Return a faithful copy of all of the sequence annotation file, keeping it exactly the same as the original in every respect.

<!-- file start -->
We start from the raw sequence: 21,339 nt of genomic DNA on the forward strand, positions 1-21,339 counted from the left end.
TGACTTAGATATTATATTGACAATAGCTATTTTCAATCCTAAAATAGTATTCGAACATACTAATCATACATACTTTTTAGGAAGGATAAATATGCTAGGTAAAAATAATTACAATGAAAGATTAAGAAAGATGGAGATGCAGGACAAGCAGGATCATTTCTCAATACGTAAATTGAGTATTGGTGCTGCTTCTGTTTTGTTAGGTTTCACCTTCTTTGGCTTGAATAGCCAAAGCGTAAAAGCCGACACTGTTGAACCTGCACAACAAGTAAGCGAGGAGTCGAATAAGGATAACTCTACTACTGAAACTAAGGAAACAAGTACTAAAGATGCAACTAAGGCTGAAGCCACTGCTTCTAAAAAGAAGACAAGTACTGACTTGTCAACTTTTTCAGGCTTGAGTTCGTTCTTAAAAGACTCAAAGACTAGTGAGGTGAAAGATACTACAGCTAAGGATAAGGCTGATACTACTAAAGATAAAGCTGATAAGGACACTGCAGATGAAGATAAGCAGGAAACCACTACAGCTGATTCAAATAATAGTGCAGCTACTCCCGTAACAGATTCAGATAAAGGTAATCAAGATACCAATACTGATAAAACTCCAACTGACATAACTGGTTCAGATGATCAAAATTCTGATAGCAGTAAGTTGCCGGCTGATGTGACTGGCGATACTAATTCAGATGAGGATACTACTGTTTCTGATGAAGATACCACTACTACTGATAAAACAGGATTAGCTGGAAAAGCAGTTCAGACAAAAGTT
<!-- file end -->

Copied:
We start from the raw sequence: 21,339 nt of genomic DNA on the forward strand, positions 1-21,339 counted from the left end.
TGACTTAGATATTATATTGACAATAGCTATTTTCAATCCTAAAATAGTATTCGAACATACTAATCATACATACTTTTTAGGAAGGATAAATATGCTAGGTAAAAATAATTACAATGAAAGATTAAGAAAGATGGAGATGCAGGACAAGCAGGATCATTTCTCAATACGTAAATTGAGTATTGGTGCTGCTTCTGTTTTGTTAGGTTTCACCTTCTTTGGCTTGAATAGCCAAAGCGTAAAAGCCGACACTGTTGAACCTGCACAACAAGTAAGCGAGGAGTCGAATAAGGATAACTCTACTACTGAAACTAAGGAAACAAGTACTAAAGATGCAACTAAGGCTGAAGCCACTGCTTCTAAAAAGAAGACAAGTACTGACTTGTCAACTTTTTCAGGCTTGAGTTCGTTCTTAAAAGACTCAAAGACTAGTGAGGTGAAAGATACTACAGCTAAGGATAAGGCTGATACTACTAAAGATAAAGCTGATAAGGACACTGCAGATGAAGATAAGCAGGAAACCACTACAGCTGATTCAAATAATAGTGCAGCTACTCCCGTAACAGATTCAGATAAAGGTAATCAAGATACCAATACTGATAAAACTCCAACTGACATAACTGGTTCAGATGATCAAAATTCTGATAGCAGTAAGTTGCCGGCTGATGTGACTGGCGATACTAATTCAGATGAGGATACTACTGTTTCTGATGAAGATACCACTACTACTGATAAAACAGGATTAGCTGGAAAAGCAGTTCAGACAAAAGTT